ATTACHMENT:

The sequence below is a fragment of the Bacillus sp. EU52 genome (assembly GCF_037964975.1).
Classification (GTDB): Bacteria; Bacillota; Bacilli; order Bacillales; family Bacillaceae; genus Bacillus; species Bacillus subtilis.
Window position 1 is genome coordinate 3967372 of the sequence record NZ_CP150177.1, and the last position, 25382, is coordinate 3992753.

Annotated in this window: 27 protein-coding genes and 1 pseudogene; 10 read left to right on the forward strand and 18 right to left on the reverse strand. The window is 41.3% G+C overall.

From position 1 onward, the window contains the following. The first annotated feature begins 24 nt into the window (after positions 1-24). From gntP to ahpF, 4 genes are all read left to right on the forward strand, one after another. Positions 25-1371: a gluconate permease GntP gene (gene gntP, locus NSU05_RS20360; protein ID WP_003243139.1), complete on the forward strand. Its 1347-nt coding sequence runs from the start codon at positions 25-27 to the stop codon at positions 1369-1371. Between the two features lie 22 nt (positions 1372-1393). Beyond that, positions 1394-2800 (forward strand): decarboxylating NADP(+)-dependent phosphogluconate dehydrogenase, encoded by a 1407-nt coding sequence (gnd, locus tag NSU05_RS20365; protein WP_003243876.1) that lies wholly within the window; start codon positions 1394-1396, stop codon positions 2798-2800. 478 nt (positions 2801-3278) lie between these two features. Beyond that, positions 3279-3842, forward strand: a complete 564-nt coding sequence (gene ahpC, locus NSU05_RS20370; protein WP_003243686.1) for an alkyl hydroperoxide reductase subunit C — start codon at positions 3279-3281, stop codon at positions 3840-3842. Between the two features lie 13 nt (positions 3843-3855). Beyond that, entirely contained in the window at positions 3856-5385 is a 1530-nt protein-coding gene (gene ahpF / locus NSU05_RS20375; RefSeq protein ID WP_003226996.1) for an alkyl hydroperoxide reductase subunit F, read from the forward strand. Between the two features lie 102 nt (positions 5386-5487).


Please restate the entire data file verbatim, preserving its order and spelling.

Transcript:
The sequence below is a fragment of the Bacillus sp. EU52 genome (assembly GCF_037964975.1).
Classification (GTDB): Bacteria; Bacillota; Bacilli; order Bacillales; family Bacillaceae; genus Bacillus; species Bacillus subtilis.
Window position 1 is genome coordinate 3967372 of the sequence record NZ_CP150177.1, and the last position, 25382, is coordinate 3992753.

Annotated in this window: 27 protein-coding genes and 1 pseudogene; 10 read left to right on the forward strand and 18 right to left on the reverse strand. The window is 41.3% G+C overall.

From position 1 onward, the window contains the following. The first annotated feature begins 24 nt into the window (after positions 1-24). From gntP to ahpF, 4 genes are all read left to right on the forward strand, one after another. Positions 25-1371: a gluconate permease GntP gene (gene gntP, locus NSU05_RS20360; protein ID WP_003243139.1), complete on the forward strand. Its 1347-nt coding sequence runs from the start codon at positions 25-27 to the stop codon at positions 1369-1371. Between the two features lie 22 nt (positions 1372-1393). Beyond that, positions 1394-2800 (forward strand): decarboxylating NADP(+)-dependent phosphogluconate dehydrogenase, encoded by a 1407-nt coding sequence (gnd, locus tag NSU05_RS20365; protein WP_003243876.1) that lies wholly within the window; start codon positions 1394-1396, stop codon positions 2798-2800. 478 nt (positions 2801-3278) lie between these two features. Beyond that, positions 3279-3842, forward strand: a complete 564-nt coding sequence (gene ahpC, locus NSU05_RS20370; protein WP_003243686.1) for an alkyl hydroperoxide reductase subunit C — start codon at positions 3279-3281, stop codon at positions 3840-3842. Between the two features lie 13 nt (positions 3843-3855). Beyond that, entirely contained in the window at positions 3856-5385 is a 1530-nt protein-coding gene (gene ahpF / locus NSU05_RS20375; RefSeq protein ID WP_003226996.1) for an alkyl hydroperoxide reductase subunit F, read from the forward strand. Between the two features lie 102 nt (positions 5386-5487).